An alternative to attempting credit arbitrage using a high-yield savings account might be to save using an online-only financial institution. Online banks tend to offer more competitive rates than brick-and-mortar banks.
Certificate of Deposit
Another investment with limited risk is a short-term (six months to a year) or no-penalty certificate of deposit, or CD. A CD may offer a higher interest rate than a savings account, and it also will be insured by the FDIC.
The benefit of a no-penalty CD over a short-term CD is that if you find a higher return elsewhere, you can withdraw your money and move it without paying a fee. Otherwise, you’ll face an early withdrawal penalty if you try to take your money out of a CD before the term is over.
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Short-Term Bond ETFs
A bond exchange-traded fund (ETF) that holds short-term bonds may be another low-risk option to consider. Bond ETFs are traded on the stock market, so they’re more liquid than other types of bonds and bond funds. And funds that have a shorter term are less exposed to changing interest rates.
Still, if you’re unfamiliar with bond ETFs, you may want to take some time to research the pros and cons of this investment — including the potential for loss and how to reduce trading costs.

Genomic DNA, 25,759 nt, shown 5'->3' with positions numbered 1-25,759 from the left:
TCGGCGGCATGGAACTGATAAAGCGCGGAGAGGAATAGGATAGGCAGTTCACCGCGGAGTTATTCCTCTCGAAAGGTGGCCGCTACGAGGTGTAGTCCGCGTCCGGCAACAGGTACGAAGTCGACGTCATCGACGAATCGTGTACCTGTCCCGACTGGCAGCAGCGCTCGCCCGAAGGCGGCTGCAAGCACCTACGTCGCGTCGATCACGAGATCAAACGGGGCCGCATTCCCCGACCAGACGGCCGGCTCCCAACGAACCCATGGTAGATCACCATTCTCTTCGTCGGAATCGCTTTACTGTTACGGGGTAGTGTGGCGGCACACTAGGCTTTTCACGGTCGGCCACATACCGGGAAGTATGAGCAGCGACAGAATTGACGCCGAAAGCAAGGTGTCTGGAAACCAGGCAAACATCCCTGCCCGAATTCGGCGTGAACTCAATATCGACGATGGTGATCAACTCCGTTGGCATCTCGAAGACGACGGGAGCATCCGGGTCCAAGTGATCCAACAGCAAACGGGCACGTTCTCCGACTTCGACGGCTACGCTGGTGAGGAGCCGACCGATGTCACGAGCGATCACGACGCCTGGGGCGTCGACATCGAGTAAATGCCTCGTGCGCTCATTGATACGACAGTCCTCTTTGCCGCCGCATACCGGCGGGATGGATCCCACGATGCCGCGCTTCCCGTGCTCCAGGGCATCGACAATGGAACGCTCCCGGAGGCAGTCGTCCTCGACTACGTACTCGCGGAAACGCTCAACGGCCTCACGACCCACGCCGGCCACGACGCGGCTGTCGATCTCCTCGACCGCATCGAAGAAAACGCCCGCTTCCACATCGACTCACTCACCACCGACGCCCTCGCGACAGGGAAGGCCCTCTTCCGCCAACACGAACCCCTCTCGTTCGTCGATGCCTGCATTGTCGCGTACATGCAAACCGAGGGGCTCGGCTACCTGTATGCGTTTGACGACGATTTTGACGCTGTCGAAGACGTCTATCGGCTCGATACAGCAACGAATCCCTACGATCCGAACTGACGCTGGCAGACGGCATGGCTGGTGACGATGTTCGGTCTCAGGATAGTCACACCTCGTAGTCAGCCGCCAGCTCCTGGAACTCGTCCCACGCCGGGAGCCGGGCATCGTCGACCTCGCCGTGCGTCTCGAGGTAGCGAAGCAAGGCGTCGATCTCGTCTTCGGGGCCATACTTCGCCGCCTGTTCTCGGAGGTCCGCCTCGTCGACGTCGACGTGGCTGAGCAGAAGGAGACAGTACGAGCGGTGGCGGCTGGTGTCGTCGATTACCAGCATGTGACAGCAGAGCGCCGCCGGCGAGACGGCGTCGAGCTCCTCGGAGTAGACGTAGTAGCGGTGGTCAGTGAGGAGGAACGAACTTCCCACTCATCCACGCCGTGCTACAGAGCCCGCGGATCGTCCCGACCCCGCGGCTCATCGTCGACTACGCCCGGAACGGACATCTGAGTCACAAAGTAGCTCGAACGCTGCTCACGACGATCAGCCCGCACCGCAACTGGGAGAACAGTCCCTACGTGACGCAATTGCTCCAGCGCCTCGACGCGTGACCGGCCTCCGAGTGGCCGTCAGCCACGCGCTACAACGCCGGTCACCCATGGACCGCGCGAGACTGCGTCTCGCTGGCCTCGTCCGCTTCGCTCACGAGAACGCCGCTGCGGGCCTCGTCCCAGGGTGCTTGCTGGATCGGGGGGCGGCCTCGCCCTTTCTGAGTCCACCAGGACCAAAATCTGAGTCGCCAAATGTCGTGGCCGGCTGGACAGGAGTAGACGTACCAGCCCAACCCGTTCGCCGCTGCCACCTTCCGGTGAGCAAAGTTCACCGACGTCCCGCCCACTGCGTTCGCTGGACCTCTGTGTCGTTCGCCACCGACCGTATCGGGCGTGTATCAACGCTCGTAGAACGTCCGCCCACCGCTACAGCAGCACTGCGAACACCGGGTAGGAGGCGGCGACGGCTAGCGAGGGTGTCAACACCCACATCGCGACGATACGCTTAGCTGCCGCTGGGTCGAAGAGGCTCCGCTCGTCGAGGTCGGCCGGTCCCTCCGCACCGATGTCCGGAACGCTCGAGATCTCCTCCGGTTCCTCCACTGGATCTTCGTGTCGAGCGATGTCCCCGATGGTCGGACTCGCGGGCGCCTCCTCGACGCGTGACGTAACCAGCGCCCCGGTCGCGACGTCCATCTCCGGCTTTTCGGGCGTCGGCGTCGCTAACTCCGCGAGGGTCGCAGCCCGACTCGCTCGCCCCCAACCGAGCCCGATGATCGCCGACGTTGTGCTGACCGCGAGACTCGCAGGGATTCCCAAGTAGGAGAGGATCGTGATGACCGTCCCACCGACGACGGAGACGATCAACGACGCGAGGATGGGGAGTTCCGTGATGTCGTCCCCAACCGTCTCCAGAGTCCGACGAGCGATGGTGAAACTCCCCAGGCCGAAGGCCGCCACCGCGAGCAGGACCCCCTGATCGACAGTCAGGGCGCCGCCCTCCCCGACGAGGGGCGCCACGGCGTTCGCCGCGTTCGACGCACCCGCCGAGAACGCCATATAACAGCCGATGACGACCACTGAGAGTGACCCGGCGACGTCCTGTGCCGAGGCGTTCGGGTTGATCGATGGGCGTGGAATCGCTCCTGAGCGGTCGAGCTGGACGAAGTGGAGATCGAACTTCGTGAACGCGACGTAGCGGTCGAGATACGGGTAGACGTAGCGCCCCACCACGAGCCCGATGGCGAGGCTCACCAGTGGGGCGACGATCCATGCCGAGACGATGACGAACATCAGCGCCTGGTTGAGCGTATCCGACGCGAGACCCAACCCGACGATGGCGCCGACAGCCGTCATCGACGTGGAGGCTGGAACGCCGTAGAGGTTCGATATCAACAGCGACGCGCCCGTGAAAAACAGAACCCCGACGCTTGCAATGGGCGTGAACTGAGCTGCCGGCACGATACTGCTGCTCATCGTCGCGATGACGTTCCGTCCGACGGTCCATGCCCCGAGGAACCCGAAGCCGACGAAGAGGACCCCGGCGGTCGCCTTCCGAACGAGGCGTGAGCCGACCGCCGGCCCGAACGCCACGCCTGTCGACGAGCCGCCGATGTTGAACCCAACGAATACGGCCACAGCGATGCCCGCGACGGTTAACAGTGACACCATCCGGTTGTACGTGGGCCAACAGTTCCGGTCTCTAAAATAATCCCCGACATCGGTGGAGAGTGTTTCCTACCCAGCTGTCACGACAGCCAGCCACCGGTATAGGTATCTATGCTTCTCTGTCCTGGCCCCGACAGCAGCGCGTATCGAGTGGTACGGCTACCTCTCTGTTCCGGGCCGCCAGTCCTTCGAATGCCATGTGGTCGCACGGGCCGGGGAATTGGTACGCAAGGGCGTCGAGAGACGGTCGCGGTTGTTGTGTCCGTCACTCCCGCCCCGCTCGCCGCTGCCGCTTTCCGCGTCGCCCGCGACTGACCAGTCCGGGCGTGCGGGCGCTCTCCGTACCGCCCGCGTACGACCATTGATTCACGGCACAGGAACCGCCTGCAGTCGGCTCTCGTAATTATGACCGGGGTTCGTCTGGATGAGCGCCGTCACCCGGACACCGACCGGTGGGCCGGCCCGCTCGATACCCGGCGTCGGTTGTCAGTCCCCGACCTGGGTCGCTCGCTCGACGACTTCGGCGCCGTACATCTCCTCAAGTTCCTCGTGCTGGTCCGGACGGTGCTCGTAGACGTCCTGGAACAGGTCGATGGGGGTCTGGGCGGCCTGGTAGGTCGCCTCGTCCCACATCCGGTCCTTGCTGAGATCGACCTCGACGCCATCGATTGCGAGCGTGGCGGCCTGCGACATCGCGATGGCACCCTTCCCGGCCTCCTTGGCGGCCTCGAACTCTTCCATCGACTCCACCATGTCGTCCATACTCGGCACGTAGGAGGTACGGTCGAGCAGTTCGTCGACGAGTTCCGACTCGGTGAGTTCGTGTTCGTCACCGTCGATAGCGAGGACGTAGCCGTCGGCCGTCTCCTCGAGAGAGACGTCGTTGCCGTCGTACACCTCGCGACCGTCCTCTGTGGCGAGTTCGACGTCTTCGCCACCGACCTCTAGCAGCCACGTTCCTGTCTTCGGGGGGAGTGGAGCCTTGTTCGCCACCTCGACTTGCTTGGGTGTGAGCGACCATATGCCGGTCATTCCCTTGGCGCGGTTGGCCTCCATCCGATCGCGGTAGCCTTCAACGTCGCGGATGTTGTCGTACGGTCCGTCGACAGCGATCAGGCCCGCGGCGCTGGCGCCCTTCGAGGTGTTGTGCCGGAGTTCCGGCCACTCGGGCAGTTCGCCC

Pros and Cons of Credit Card Arbitrage
As mentioned, there are definite downsides to credit card arbitrage. However, there’s the potential for gains, too. Here’s a quick rundown of the pros and cons of credit arbitrage:
|May be an easy way to make money if you can find the right investment||Difficult to find a safe investment that makes the strategy worth the effort and risk|
|A low-interest card with cash-back rewards or points could add to the strategy’s benefits||Consequences for late payment could eat into expected profit|
|Making timely payments could help your credit score||Taking out a card and using up your available credit could negatively affect your credit score|
The upside to using credit card arbitrage is the potential to make some extra money with very little effort. If you’ve worked hard to earn and maintain a credit score that qualifies you for a credit card with a 0% or low-interest rate, you can use that card to fund an investment and, if all goes well, quickly pocket a profit.
If you choose a credit card that offers credit card rewards, such as cash back or points, that could be an added benefit. Further, by always making at least the minimum payments on the credit card and repaying the balance on time, you might help build your credit score. (Although if you qualify for a low-interest card, you probably already have good credit.)